Arkieva’s Dr. Ken Fordyce recently participated in the Dagstuhl Seminar, "Modeling and Analysis of Semiconductor Supply Chains" in Wardern Germany. While attending he was able to participate in great discussions about “end to end” planning – aka master scheduling, and has written about his observations in regards to Advanced Planning and Schedule (APS), supply planning, and Central Planning Engine (CPE).
This past week Arkieva attended the India Manufacturing Supply Chain Summit & Awards 2016 in Mumbai. While attending the Summit we were able to discuss with our supply chain colleagues the many supply chain planning challenges we face every day in the industry. We invite you to share in the knowledge and discussions we were able to collect for this blog post. We at Arkieva are already preparing for those exciting supply chain planning challenges ahead; are you ready for these exciting times?
Are you a current supply chain planner? Or are you fixing to become one? Have you wondered what makes someone a good supply chain planner? In this post, I have compiled 5 principles for supply chain planners to follow.
In my last post, I discussed how one should approach the calculation of ROI for a Supply Chain Planning Project. I provided some general guidelines on tangible versus intangible benefits, and also mentioned what to include or exclude in your final ROI calculations to be presented to management. In this post, I will discuss an approach that I learned from a book.
I was recently exposed to the idea of thinking like a hedgehog (one big idea) versus the fox (a lot of different ideas). So what happens when people who are more like hedgehogs in their line of work, interact with people who think like a fox? I just happen to know two such groups: Business leaders or management and supply chain planners. In this blog post, I want to examine this very question.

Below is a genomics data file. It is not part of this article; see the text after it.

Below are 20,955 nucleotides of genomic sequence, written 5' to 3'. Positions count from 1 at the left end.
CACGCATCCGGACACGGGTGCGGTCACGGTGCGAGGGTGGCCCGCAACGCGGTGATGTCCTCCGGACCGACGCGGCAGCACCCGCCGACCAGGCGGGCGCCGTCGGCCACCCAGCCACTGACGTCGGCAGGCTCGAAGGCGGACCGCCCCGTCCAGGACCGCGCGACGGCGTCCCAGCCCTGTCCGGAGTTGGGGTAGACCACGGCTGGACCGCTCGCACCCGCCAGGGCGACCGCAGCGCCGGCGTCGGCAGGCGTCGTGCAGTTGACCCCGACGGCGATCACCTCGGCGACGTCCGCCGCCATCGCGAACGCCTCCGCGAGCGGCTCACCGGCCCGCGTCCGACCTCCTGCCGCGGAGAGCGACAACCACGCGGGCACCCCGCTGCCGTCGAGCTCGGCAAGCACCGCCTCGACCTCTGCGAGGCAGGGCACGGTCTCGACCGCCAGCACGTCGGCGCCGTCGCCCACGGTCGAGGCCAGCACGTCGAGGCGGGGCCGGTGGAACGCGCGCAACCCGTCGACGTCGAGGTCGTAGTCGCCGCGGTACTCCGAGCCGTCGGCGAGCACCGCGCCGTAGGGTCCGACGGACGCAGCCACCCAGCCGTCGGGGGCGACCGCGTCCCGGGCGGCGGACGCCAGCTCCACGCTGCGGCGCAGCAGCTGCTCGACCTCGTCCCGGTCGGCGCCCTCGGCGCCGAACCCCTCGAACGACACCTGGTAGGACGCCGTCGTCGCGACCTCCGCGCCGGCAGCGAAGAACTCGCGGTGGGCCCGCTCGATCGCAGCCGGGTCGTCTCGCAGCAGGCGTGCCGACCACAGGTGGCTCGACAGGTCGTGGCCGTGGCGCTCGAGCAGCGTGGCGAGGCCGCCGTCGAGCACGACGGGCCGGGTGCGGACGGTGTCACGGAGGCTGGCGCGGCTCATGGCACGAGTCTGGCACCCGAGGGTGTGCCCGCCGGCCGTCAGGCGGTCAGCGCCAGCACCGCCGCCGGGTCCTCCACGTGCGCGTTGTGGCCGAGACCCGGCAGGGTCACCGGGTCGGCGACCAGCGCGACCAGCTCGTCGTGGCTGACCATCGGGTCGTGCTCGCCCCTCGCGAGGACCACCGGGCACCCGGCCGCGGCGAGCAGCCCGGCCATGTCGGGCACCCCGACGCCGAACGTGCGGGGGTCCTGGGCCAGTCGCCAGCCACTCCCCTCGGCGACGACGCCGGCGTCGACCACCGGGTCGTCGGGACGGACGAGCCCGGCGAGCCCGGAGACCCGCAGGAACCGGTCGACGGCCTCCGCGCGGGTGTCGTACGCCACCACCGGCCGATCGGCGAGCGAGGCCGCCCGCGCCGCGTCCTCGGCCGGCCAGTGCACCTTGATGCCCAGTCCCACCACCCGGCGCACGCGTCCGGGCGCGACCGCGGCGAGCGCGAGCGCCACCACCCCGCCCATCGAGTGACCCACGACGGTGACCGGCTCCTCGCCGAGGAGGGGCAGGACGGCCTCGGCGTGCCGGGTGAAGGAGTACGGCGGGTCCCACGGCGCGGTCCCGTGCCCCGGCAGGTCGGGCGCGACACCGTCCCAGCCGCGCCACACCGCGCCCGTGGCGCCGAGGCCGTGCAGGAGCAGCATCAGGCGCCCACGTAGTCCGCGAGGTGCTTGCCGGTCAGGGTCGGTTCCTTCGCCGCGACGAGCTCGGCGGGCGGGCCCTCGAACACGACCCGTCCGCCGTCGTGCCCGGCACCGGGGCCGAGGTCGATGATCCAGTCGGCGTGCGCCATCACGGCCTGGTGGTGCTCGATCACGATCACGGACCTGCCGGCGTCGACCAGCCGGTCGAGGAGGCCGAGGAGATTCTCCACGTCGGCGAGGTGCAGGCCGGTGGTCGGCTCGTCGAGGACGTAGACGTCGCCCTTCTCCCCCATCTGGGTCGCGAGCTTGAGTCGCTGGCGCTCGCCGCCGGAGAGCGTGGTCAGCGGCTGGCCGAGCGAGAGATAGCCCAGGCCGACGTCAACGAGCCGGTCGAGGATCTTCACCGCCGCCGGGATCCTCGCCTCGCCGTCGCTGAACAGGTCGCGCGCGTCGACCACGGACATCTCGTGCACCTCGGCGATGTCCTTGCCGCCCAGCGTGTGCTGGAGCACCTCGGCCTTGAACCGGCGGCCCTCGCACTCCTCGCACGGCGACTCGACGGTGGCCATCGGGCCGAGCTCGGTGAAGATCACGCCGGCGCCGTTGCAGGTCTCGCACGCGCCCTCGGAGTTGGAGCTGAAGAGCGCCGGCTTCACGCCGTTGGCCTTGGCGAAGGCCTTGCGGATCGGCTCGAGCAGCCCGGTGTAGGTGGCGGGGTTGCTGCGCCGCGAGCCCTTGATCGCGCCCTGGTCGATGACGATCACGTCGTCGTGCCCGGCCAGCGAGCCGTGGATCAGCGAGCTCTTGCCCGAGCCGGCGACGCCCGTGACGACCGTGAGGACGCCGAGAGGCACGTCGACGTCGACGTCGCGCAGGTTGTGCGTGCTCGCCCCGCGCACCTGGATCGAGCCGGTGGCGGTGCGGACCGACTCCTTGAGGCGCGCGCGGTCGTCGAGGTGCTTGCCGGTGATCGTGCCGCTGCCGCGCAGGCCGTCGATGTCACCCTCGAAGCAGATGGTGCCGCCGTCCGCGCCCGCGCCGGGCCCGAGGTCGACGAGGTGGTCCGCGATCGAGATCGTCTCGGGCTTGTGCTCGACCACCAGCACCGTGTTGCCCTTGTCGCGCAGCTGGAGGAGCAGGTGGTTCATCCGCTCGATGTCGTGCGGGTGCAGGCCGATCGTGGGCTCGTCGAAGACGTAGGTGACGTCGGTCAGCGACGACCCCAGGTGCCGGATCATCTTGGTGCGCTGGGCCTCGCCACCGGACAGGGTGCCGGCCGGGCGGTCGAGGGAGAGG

One value of supply chain modeling is the ability to explicitly model capacity or constrained resources. Which products get what capacity in what amount at what time? How does this impact on-time delivery? Where do I add capacity? These types of questions are custom made for a “little bit of math” and difficult to do in a simple spreadsheet model.
Your demand planning process is complete and demand statement is created; excellent, but the sales and operation planning journey is far from complete – the next critical step is matching or balancing assets (capacity, materials, people and projected supply of finished goods) with demand to answer three questions that are part of being a responsive organization:
Last post, I talked about the different mindsets as one goes through the planning, scheduling and execution of a family’s vacation to Florida. My attempt was to try and highlight the differences between the three stages. In this post, I will try and pull those concepts into supply chain planning.
In the supply chain world, we often talk about planning, scheduling and execution. In this two part blog post, we will try and explain this from two points of view: One from real life and another from a supply chain perspective.
Recently, I was visiting with a prospect in Pennsylvania and they lamented on the effect of the ongoing port shutdowns on the west coast. He went on to say how they have heard of a threat for a shutdown for many years and everyone had become accustomed to it.